Heart failure, chronic diuretic use, and increase in mortality and hospitalization: An observational study using propensity score methods

Ali Ahmed, Ahsan Husain, Thomas E. Love, Giovanni Gambassi, Louis J. Dell'Italia, Gary S. Francis, Mihai Gheorghiade, Richard M. Allman, Sreelatha Meleth, Robert C. Bourge

Research output: Contribution to journalArticlepeer-review

345 Scopus citations


Aims: Non-potassium-sparing diuretics are commonly used in heart failure (HF). They activate the neurohormonal system, and are potentially harmful. Yet, the long-term effects of chronic diuretic use in HF are largely unknown. We retrospectively analysed the Digitalis Investigation Group (DIG) data to determine the effects of diuretics on HF outcomes. Methods and results: Propensity scores for diuretic use were calculated for each of the 7788 DIG participants using a non-parsimonious multivariable logistic regression model, and were used to match 1391 (81%) no-diuretic patients with 1391 diuretic patients. Effects of diuretics on mortality and hospitalization at 40 months of median follow-up were assessed using matched Cox regression models. All-cause mortality was 21% for no-diuretic patients and 29% for diuretic patients [hazard ratio (HR) 1.31; 95% confidence interval (CI) 1.11-1.55; P=0.002]. HF hospitalizations occurred in 18% of no-diuretic patients and 23% of diuretic patients (HR 1.37; 95% CI 1.13-1.65; P=0.001). Conclusion: Chronic diuretic use was associated with increased long-term mortality and hospitalizations in a wide spectrum of ambulatory chronic systolic and diastolic HF patients. The findings of the current study challenge the wisdom of routine chronic use of diuretics in HF patients who are asymptomatic or minimally symptomatic without fluid retention, and are on complete neurohormonal blockade. These findings, based on a non-randomized design, need to be further studied in randomized trials.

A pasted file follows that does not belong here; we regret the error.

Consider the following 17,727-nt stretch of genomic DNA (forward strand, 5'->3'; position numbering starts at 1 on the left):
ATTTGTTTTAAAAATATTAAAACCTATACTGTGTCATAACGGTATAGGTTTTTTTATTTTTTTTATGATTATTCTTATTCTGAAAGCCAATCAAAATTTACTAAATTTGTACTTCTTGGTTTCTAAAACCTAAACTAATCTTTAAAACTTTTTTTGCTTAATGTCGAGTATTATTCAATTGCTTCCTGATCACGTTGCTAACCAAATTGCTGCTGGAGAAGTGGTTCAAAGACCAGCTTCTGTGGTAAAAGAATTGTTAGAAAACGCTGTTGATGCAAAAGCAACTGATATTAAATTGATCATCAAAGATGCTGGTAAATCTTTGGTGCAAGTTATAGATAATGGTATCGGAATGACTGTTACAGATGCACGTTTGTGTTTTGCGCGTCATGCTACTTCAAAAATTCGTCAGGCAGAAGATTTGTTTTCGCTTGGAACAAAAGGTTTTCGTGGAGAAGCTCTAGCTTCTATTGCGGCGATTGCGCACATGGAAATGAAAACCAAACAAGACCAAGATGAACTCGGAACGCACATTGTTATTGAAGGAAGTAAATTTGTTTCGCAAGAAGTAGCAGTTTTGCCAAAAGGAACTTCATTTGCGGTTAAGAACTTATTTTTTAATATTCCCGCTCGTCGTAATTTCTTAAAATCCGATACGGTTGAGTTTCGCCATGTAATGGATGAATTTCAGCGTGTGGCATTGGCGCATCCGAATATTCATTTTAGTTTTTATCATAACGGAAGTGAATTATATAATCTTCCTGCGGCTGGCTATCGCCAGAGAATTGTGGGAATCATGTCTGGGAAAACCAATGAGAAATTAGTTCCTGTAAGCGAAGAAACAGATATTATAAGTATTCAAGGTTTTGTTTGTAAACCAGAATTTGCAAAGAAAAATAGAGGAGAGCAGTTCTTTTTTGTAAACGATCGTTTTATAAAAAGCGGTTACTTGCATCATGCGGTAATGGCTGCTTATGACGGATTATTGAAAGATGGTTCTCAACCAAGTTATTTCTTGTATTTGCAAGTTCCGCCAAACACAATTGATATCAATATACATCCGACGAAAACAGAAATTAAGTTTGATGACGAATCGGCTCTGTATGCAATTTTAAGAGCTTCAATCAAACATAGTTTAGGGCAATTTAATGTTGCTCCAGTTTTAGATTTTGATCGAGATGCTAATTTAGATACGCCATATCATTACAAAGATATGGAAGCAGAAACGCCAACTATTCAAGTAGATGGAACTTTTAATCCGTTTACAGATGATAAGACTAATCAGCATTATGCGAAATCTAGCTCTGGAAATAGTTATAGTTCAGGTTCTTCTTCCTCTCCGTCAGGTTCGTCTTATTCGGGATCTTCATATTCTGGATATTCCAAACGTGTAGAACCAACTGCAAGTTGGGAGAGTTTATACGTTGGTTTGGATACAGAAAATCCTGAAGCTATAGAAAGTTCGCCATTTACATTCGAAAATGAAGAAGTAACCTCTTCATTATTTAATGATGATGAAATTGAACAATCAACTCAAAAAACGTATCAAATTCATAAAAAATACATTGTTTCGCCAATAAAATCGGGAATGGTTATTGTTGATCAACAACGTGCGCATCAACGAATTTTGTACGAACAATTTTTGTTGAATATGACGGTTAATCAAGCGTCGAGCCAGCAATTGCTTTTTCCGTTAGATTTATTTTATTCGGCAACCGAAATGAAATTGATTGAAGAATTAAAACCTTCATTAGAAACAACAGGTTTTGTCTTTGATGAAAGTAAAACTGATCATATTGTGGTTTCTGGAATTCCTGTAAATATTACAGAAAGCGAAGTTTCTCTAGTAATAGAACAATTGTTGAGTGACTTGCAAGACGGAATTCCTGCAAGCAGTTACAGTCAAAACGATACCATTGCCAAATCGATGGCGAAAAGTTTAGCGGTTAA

Original languageEnglish (US)
Pages (from-to)1431-1439
Number of pages9
JournalEuropean heart journal
Issue number12
StatePublished - Jun 2006

Bibliographical note

Funding Information:
A.A. is supported by a grant 1-K23-AG19211-01 from the National Institutes of Health/National Institute on Aging. A.H. and L.J.D. are supported by a Specialized Center for Clinically Oriented Research (SCCOR) in Cardiac Dysfunction grant P50HL077100 from the National Institutes of Health/National Heart, Lung and Blood Institute. L.J.D. is also supported by a grant from the Office of Research and Development, Medical Service, Department of Veteran Affairs.


  • Diuretics
  • Heart failure
  • Hospitalization
  • Mortality
  • Propensity scores


Dive into the research topics of 'Heart failure, chronic diuretic use, and increase in mortality and hospitalization: An observational study using propensity score methods'. Together they form a unique fingerprint.

Cite this